Tests begin on Deepwater Horizon’s BOP, NAE releases interim report on causes of blowout

Mike Schuler
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November 17, 2010

There is some news coming out today with regards to the the Deepwater Horizon blowout.

deepwater_horizon_bop_photosFirst, forensic testing on the Deepwater Horizon’s blowout preventer finally got underway today at the NASA Michoud facility in eastern New Orleans. The tests, let by Det Norske Veritas, are crucial in determining key information about why the BOP failed to close off the well on April 20th. The tests could also provide clues about the impact of BP’s decisions leading up to the blowout and the effectiveness of the cement well lining.

Link Nola.com – Autopsy of Deepwater Horizon’s blowout preventer finally begins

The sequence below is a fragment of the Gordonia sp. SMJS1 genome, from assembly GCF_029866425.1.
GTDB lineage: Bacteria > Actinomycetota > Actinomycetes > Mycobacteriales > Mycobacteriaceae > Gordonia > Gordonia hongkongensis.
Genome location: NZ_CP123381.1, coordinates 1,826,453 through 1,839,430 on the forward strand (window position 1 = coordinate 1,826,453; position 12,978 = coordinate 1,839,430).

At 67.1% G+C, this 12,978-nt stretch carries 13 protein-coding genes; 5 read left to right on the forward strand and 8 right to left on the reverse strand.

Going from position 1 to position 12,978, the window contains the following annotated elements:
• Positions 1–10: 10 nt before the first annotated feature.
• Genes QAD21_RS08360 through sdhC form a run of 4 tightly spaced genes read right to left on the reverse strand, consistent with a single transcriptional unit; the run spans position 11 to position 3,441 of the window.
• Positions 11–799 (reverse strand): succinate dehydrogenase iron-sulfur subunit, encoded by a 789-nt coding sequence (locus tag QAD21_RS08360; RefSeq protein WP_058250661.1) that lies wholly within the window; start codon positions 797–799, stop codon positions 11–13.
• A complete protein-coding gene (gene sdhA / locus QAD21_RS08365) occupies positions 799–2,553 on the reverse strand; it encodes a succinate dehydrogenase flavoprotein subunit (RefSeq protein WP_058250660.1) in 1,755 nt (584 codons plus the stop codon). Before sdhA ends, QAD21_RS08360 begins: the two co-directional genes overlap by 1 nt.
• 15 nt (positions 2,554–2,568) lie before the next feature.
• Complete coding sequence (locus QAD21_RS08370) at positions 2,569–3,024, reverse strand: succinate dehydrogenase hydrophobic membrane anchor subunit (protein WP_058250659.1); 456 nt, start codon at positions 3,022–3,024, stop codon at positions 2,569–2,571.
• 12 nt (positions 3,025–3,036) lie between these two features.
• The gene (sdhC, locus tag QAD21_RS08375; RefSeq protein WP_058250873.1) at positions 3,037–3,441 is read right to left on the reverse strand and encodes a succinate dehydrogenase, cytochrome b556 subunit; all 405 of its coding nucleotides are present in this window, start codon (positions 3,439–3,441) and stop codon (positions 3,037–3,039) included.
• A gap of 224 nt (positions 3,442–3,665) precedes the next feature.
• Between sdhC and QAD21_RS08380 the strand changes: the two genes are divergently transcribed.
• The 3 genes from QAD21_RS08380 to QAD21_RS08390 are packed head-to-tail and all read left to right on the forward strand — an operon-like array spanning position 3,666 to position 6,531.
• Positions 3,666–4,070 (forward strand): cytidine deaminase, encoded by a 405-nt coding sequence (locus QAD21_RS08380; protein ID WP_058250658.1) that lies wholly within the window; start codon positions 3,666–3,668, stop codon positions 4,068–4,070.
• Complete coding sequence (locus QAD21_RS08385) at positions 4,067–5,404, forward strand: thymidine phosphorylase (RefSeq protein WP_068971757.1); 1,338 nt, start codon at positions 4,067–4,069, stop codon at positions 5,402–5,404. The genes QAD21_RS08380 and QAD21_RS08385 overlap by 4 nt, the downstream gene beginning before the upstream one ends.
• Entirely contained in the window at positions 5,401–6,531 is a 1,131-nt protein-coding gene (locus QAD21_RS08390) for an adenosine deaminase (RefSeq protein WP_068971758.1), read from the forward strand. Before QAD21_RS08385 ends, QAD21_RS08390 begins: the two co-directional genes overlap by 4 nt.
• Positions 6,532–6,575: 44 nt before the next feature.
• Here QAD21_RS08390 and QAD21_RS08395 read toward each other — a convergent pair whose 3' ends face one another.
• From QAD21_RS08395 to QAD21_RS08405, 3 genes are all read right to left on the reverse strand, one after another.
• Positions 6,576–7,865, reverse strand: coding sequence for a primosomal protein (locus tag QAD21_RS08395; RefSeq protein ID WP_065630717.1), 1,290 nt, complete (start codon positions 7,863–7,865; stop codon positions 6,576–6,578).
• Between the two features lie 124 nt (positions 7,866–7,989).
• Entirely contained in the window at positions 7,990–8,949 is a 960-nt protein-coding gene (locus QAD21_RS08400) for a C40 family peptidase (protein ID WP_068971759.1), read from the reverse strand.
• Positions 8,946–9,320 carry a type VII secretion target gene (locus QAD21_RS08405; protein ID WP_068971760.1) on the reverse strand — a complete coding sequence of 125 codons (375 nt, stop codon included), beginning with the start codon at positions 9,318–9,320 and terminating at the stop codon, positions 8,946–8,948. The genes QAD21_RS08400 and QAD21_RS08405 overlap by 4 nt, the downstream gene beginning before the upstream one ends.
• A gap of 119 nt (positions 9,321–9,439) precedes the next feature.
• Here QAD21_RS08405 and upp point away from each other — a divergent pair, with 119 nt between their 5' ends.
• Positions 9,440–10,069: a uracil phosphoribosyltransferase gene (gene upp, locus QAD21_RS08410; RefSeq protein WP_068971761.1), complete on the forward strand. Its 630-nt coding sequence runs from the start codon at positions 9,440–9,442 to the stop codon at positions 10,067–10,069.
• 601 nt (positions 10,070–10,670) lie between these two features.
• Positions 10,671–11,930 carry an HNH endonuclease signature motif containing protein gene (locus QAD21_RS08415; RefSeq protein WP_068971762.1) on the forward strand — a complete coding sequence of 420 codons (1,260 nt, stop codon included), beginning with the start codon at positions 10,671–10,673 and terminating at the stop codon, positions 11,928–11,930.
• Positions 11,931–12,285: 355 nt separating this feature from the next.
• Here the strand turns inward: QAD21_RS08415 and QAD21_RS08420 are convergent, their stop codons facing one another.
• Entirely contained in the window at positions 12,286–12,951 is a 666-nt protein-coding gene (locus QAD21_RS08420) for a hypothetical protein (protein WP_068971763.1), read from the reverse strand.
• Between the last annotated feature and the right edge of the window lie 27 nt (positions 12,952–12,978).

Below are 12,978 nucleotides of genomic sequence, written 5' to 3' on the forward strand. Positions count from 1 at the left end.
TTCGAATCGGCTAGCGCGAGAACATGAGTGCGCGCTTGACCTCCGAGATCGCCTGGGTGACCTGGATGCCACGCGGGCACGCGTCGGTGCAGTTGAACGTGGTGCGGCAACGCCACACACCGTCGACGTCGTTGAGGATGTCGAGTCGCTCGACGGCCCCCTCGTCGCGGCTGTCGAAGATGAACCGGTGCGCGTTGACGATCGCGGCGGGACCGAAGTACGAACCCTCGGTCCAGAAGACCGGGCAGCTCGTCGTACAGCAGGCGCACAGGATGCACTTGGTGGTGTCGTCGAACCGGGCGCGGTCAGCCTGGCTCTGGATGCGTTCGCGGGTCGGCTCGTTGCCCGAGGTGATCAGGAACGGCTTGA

Meanwhile, the National Academy of Engineering has released its interim report on the analysis and causes of the Deepwater Horizon incident and ways to ensure similar accidents don’t happen in the future.  The report comes at the request of the U.S. Department of the Interior, and is presented by a committee organized under the auspices of the National Academy of Engineering (NAE) and National Research Council‘s (NRC) Transportation Research Board (through its Marine Board) and the Division on Earth and Life Studies, with assistance from the Division on Engineering and Physical Sciences.

In the 28 page report, the committee is critical of BP, concluding that BP and its contractors made critical mistakes in heading warning signs that the cement job had failed before the Deepwater Horizon explosion, a decision that showed an “insufficient consideration of risk”.  The report also raises questions about the know-how of key personnel, referring to questions regarding “the adequacy of operating knowledge on the part of the key personnel.”

The full interim report can be downloaded HERE.

The committee’s final report on its overall findings is due in June 2011.

Link Offshoreinjuries.com – Gulf Oil Spill Report: BP Failed to Correct Flaws Before Deepwater Horizon Well Blowout

[Image (c) Robert Almeida Photography – click for high resolution]

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